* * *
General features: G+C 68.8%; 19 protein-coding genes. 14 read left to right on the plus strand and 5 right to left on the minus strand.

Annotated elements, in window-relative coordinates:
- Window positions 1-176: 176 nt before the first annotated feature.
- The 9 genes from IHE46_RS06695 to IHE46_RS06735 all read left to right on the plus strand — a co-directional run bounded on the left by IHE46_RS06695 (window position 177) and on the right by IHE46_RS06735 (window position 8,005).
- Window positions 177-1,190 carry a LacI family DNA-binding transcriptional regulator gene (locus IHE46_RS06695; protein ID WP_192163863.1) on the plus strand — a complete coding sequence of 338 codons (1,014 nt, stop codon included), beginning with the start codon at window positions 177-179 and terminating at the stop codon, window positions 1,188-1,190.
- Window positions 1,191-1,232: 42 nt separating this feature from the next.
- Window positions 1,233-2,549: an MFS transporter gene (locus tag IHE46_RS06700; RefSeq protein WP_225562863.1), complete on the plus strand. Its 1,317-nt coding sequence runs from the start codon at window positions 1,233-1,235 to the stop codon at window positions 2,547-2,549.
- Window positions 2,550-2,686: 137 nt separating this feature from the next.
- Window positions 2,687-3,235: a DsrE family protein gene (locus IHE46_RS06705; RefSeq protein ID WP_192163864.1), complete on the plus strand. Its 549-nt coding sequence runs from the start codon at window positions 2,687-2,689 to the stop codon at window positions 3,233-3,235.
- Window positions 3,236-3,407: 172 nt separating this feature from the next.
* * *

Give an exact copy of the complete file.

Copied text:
General features: G+C 68.8%; 19 protein-coding genes. 14 read left to right on the plus strand and 5 right to left on the minus strand.

Annotated elements, in window-relative coordinates:
- Window positions 1-176: 176 nt before the first annotated feature.
- The 9 genes from IHE46_RS06695 to IHE46_RS06735 all read left to right on the plus strand — a co-directional run bounded on the left by IHE46_RS06695 (window position 177) and on the right by IHE46_RS06735 (window position 8,005).
- Window positions 177-1,190 carry a LacI family DNA-binding transcriptional regulator gene (locus IHE46_RS06695; protein ID WP_192163863.1) on the plus strand — a complete coding sequence of 338 codons (1,014 nt, stop codon included), beginning with the start codon at window positions 177-179 and terminating at the stop codon, window positions 1,188-1,190.
- Window positions 1,191-1,232: 42 nt separating this feature from the next.
- Window positions 1,233-2,549: an MFS transporter gene (locus tag IHE46_RS06700; RefSeq protein WP_225562863.1), complete on the plus strand. Its 1,317-nt coding sequence runs from the start codon at window positions 1,233-1,235 to the stop codon at window positions 2,547-2,549.
- Window positions 2,550-2,686: 137 nt separating this feature from the next.
- Window positions 2,687-3,235: a DsrE family protein gene (locus IHE46_RS06705; RefSeq protein ID WP_192163864.1), complete on the plus strand. Its 549-nt coding sequence runs from the start codon at window positions 2,687-2,689 to the stop codon at window positions 3,233-3,235.
- Window positions 3,236-3,407: 172 nt separating this feature from the next.